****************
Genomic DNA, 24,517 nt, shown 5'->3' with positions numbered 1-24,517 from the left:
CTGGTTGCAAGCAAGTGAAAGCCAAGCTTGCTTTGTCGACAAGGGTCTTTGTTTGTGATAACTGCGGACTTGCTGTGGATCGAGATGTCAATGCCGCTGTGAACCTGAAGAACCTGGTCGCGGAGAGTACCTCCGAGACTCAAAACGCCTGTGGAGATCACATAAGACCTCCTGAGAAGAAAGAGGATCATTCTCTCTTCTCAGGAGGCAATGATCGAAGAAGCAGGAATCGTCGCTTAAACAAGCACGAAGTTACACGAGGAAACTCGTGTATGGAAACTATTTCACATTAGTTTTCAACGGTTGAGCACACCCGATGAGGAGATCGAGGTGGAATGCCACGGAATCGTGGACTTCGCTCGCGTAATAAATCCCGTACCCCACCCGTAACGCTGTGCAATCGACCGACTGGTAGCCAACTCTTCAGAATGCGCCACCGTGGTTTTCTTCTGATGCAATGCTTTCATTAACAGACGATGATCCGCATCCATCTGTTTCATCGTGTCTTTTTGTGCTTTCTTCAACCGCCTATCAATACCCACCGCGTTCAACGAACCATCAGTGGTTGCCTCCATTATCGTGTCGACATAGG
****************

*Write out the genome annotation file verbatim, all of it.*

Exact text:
Genomic DNA, 24,517 nt, shown 5'->3' with positions numbered 1-24,517 from the left:
CTGGTTGCAAGCAAGTGAAAGCCAAGCTTGCTTTGTCGACAAGGGTCTTTGTTTGTGATAACTGCGGACTTGCTGTGGATCGAGATGTCAATGCCGCTGTGAACCTGAAGAACCTGGTCGCGGAGAGTACCTCCGAGACTCAAAACGCCTGTGGAGATCACATAAGACCTCCTGAGAAGAAAGAGGATCATTCTCTCTTCTCAGGAGGCAATGATCGAAGAAGCAGGAATCGTCGCTTAAACAAGCACGAAGTTACACGAGGAAACTCGTGTATGGAAACTATTTCACATTAGTTTTCAACGGTTGAGCACACCCGATGAGGAGATCGAGGTGGAATGCCACGGAATCGTGGACTTCGCTCGCGTAATAAATCCCGTACCCCACCCGTAACGCTGTGCAATCGACCGACTGGTAGCCAACTCTTCAGAATGCGCCACCGTGGTTTTCTTCTGATGCAATGCTTTCATTAACAGACGATGATCCGCATCCATCTGTTTCATCGTGTCTTTTTGTGCTTTCTTCAACCGCCTATCAATACCCACCGCGTTCAACGAACCATCAGTGGTTGCCTCCATTATCGTGTCGACATAGG